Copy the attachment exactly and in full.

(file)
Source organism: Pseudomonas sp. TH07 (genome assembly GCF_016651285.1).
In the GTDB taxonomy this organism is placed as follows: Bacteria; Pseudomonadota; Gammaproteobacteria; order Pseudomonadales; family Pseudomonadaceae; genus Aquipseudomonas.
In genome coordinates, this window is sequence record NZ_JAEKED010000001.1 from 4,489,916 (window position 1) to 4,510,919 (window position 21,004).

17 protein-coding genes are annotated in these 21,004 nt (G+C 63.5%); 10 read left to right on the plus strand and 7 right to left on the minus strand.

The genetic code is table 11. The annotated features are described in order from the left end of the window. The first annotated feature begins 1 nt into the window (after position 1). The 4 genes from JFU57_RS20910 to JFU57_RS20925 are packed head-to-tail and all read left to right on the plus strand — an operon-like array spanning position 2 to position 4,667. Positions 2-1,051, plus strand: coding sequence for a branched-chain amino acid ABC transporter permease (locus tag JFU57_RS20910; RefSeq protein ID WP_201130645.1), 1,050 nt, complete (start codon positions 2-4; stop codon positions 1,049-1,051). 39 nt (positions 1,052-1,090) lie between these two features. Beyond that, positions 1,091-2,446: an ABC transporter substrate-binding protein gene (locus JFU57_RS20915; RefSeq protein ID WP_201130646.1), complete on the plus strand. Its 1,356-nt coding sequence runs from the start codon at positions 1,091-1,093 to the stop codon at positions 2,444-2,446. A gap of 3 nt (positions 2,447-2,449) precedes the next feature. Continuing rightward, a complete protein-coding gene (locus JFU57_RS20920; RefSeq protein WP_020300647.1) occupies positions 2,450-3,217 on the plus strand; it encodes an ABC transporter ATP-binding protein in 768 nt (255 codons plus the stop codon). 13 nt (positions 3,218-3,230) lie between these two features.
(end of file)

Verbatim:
Source organism: Pseudomonas sp. TH07 (genome assembly GCF_016651285.1).
In the GTDB taxonomy this organism is placed as follows: Bacteria; Pseudomonadota; Gammaproteobacteria; order Pseudomonadales; family Pseudomonadaceae; genus Aquipseudomonas.
In genome coordinates, this window is sequence record NZ_JAEKED010000001.1 from 4,489,916 (window position 1) to 4,510,919 (window position 21,004).

17 protein-coding genes are annotated in these 21,004 nt (G+C 63.5%); 10 read left to right on the plus strand and 7 right to left on the minus strand.

The genetic code is table 11. The annotated features are described in order from the left end of the window. The first annotated feature begins 1 nt into the window (after position 1). The 4 genes from JFU57_RS20910 to JFU57_RS20925 are packed head-to-tail and all read left to right on the plus strand — an operon-like array spanning position 2 to position 4,667. Positions 2-1,051, plus strand: coding sequence for a branched-chain amino acid ABC transporter permease (locus tag JFU57_RS20910; RefSeq protein ID WP_201130645.1), 1,050 nt, complete (start codon positions 2-4; stop codon positions 1,049-1,051). 39 nt (positions 1,052-1,090) lie between these two features. Beyond that, positions 1,091-2,446: an ABC transporter substrate-binding protein gene (locus JFU57_RS20915; RefSeq protein ID WP_201130646.1), complete on the plus strand. Its 1,356-nt coding sequence runs from the start codon at positions 1,091-1,093 to the stop codon at positions 2,444-2,446. A gap of 3 nt (positions 2,447-2,449) precedes the next feature. Continuing rightward, a complete protein-coding gene (locus JFU57_RS20920; RefSeq protein WP_020300647.1) occupies positions 2,450-3,217 on the plus strand; it encodes an ABC transporter ATP-binding protein in 768 nt (255 codons plus the stop codon). 13 nt (positions 3,218-3,230) lie between these two features.